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Grant Abstract

Grant Number: 1R55DK060126-01
PI Name: William Cefalu
Project Title: Chromium and Insulin Action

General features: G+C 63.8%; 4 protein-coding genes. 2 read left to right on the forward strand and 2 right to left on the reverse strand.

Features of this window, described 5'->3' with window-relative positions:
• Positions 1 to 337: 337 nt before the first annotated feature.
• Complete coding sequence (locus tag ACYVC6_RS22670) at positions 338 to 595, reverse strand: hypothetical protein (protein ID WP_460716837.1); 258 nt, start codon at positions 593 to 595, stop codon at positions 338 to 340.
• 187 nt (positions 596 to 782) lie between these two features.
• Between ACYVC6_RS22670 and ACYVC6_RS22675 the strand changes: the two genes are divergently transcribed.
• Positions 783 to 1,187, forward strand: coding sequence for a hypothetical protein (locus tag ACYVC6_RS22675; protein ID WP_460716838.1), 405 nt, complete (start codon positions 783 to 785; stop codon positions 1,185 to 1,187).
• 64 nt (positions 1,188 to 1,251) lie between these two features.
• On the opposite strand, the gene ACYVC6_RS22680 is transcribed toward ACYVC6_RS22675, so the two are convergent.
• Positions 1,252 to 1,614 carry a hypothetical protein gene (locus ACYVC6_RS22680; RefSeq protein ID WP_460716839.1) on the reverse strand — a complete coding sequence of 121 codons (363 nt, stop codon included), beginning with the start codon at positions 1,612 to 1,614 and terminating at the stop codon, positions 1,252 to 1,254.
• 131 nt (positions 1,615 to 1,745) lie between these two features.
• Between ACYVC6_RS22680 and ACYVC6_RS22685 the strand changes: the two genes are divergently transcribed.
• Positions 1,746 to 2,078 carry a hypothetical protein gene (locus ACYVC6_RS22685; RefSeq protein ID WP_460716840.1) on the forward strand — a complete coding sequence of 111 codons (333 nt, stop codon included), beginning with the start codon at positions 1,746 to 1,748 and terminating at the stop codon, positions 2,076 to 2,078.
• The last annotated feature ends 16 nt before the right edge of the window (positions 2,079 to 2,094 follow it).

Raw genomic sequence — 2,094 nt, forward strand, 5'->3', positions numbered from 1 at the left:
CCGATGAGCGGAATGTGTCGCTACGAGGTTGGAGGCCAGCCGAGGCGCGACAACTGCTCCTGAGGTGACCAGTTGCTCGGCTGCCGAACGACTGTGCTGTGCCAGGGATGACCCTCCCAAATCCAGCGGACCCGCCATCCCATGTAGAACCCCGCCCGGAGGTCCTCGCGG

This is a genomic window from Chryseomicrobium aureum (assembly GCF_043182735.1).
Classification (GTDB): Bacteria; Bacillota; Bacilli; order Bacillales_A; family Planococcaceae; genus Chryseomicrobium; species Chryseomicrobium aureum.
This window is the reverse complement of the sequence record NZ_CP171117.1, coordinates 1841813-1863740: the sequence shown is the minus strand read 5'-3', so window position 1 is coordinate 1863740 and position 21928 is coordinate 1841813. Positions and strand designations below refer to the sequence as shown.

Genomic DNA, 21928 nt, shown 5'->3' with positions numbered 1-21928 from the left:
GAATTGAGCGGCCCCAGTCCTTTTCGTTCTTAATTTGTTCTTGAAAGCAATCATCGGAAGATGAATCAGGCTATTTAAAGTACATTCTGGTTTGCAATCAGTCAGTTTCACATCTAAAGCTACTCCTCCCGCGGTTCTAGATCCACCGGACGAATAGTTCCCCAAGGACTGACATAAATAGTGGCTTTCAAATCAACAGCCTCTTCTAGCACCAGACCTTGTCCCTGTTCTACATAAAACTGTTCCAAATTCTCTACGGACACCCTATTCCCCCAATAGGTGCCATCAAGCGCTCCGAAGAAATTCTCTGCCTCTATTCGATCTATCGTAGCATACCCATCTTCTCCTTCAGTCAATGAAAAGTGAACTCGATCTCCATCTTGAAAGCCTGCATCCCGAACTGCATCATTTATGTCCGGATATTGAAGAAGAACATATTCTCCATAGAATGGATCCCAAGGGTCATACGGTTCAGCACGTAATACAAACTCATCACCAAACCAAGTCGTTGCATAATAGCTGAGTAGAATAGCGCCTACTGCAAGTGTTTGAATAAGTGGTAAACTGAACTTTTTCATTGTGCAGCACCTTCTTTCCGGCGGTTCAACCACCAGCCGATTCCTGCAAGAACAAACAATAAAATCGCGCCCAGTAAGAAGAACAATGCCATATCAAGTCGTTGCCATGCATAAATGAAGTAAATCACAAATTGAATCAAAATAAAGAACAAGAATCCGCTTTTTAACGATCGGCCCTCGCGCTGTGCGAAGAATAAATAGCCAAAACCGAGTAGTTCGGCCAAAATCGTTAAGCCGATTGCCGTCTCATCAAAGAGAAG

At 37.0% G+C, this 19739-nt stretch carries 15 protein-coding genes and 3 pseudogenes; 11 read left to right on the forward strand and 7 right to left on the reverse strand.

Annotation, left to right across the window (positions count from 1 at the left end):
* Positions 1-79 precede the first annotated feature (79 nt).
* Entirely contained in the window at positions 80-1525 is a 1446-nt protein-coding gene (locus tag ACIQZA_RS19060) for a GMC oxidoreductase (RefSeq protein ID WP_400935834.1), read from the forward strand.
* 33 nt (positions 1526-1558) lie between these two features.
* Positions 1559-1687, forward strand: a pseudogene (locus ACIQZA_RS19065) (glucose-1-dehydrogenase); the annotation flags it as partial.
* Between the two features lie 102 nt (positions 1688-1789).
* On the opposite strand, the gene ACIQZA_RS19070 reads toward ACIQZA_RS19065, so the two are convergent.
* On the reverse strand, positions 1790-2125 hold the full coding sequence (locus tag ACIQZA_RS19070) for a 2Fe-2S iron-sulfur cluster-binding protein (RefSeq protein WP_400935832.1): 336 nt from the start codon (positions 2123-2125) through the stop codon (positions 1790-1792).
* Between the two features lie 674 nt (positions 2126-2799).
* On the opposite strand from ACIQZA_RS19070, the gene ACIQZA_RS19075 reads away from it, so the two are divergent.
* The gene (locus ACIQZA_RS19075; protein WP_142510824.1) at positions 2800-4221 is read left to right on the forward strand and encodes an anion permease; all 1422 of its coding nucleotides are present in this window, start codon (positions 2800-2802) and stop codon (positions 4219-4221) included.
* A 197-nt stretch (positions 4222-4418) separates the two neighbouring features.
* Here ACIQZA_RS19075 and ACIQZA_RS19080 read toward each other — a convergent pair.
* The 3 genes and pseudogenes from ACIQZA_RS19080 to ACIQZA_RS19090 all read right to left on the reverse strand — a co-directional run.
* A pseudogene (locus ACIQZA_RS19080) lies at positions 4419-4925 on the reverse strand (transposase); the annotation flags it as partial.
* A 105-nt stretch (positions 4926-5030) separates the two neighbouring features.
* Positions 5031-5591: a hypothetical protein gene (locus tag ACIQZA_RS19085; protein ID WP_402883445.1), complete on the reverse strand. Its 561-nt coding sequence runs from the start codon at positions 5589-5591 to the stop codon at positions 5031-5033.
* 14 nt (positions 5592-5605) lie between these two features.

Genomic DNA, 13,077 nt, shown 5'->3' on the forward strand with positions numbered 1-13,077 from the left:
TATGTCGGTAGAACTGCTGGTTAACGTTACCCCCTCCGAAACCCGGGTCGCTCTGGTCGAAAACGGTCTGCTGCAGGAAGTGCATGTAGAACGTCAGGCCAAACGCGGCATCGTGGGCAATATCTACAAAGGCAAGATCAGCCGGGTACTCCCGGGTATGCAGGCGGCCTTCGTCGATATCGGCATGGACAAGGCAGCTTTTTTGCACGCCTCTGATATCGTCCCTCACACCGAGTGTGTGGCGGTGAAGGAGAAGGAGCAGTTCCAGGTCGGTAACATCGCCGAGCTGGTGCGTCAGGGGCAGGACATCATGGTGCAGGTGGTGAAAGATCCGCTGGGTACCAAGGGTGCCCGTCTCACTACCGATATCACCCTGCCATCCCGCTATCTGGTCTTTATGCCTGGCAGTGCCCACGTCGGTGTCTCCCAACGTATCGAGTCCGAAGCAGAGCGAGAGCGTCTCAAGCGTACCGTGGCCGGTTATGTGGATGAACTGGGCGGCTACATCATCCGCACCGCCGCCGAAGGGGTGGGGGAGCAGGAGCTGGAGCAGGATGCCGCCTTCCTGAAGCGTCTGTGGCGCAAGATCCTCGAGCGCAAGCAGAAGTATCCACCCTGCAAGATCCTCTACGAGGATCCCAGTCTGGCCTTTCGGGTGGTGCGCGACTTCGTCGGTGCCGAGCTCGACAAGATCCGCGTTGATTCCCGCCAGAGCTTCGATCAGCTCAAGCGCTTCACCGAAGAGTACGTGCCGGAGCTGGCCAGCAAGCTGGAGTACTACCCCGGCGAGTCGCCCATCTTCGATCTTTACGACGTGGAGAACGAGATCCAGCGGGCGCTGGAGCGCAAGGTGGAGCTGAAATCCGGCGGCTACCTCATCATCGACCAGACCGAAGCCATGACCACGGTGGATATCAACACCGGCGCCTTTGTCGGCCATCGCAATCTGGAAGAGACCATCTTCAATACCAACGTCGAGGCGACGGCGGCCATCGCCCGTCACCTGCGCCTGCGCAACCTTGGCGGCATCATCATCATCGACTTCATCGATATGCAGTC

Abstract: DESCRIPTION (provided by applicant): Rationale: Chromium supplementation has been postulated to have a beneficial effect in the management of diabetes, but routine use is not currently recommended due to the conflicting evidence regarding efficacy. Further, the cellular mechanisms by which chromium affects glucose homeostasis are currently unknown. Several lines of evidence, however, suggest that chromium may modulate intracellular pathways of glucose metabolism. Hypothesis: Our hypothesis is that, in subjects with Type 2 diabetes, chromium supplementation will improve whole-body, insulin-mediated glucose uptake by increasing non-oxidative glucose disposal (Aim 1). This increase will be due to changes in glucose transport and glycogen synthase activity at the myocellular level (Aim 2) and in cellular signaling through the insulin receptor regulating glucose uptake and glycogen synthase activity (Aim 3). Experimental Approach: We will conduct a double-blinded, placebo-controlled intervention study in subjects with Type 2 diabetes. After assessment of baseline measures, subjects will be randomized to chromium or placebo for 12 weeks. We will then assess whole-body physiologic measures in addition to obtaining skeletal muscle biopsies for myocellular studies in situ. Significance: Chromium supplementation by the general public, and in people with diabetes in particular, has surpassed our ability as a scientific community to provide evidence regarding the safety and efficacy of its use; As such, randomized controlled trials with mechanistic aims are warranted and provide the rationale for this project. Therefore, the experiments proposed will provide new information regarding the effects of chromium on glucose homeostasis, and will provide the data necessary to generate recommendations for or against routine clinical use.

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